9 February 2015 at 12.18pm | 1 Comment
In 1838 Richard and Minna Wagner made a storm-tossed North Sea-crossing in the tiny ship Thetis, taking 21 days to reach London on a trip that should have taken a week. One would like to think that Wagner had heard the crew of the Thetis confirm the story of the Flying Dutchman, as he recounted to his wife Cosima many years later. But nothing in Wagner’s life is that simple. Wagner and Minna were seasick all through the storm. Any extended narratives would have had to wait for calm weather.
So did Wagner get the story from a book? From Heinrich Heine’s short story? Or some contemporary journalism on mariners’ tales: Wilhelm Hauff perhaps, or Heinrich Schmidt? Wagner’s literate interest in German folk culture is well documented but to limit Der fliegende Holländer to written sources is to fillet it both of its grisly charm and its strong tang of folk realism.
The Flying Dutchman legend is thought to have originated in the 17th century. According to the tale, a Dutch captain, Vanderdecken, vainly tried to round the Cape of Good Hope against a head gale. He laughed at the fears of his crew and swore that, though he might sail till Doomsday, he would weather the Cape. God heard his oath, and condemned him to do just that. He rounded the Cape but was cursed with eternal mortal life and doomed to sail the seas until the Day of Judgement. He is still to be encountered and carries bad weather and bad luck wherever he goes.
This macabre story got into popular print in the early 19th century, at the same time that other archetypal Romantic heroes (Cain, Don Giovanni and Dr Faustus) were acquiring literary respectability. Heine sends up the story in his novella, and adds a redemption motif that comes straight from folklore: Heine’s Dutchman can be redeemed from his curse by the love of a faithful woman.
Wagner had a nose for the uncanny, and he reproduces many bizarre features of the Dutchman legend that he never read in Heine: the strange weather, the ghostly crew, their letters and their uncanny mirth. But he saw further and discerned a mythic undertow to the story: ‘The Flying Dutchman is a mythical poem of the folk’, he wrote, ‘a primeval trait of man’s essential nature expressed here with overwhelming power… the longing for peace from life’s storms.’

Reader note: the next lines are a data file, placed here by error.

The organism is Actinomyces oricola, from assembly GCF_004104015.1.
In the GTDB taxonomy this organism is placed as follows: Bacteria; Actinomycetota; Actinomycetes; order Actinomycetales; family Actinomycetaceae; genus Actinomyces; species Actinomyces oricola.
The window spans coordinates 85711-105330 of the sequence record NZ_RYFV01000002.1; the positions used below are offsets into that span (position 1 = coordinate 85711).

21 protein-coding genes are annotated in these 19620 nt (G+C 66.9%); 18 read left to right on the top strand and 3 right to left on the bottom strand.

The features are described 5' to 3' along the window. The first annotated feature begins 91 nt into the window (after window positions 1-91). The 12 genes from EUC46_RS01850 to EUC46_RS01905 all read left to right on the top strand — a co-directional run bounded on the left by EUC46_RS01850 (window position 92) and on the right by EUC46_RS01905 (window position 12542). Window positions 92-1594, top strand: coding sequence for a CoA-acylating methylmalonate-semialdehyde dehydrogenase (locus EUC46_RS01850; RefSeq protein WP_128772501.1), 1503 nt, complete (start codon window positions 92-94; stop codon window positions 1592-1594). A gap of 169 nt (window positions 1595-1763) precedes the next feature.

Well, ghost ships and dead letters are very ancient indeed, but Vanderdecken is rather young for a myth. However, Wagner was sensitive to the ambience of a story, and he was right. The Dutch captain carries more years than his 17th-century dress would have you believe. He is related to that much older, landlocked hero, the Wandering Jew.
According to legend, the Jew, variously called Joseph or Ahasuerus, is supposed to have taunted Jesus as he carried his cross. Jesus looked at the man and said, ‘I will find rest soon enough, but you will wander until I come for you’. This is understood to be Doomsday, and the Jew is impelled to walk the earth till then. He turns up in many folktales, grave, holy, reproving levity and moving on.
Wagner actually calls the Dutchman the ‘Ahasuerus of the sea’ in his autobiography, and seems to have known more about him than he let on. Ahasuerus is often mixed up with the Wild Hunt, the band of ghostly huntsmen who career round Europe on stormy nights, and in Der fliegende Holländer the wild weather is pierced by the haunting cry of horns. But the attraction of the Wandering Jew for Wagner was not to be found in these picturesque extras: it was his situation that fascinated him, a loner, cut off from love and ordinary life, alienated and suffering.
This is an extract from Saran Lenton’s article ‘Sighting the Flying Dutchman’ in The Royal Opera’s programme book, available during performances and from the ROH Shop.
The production is given with generous philanthropic support from Marina Hobson OBE and the Wagner Production Syndicate.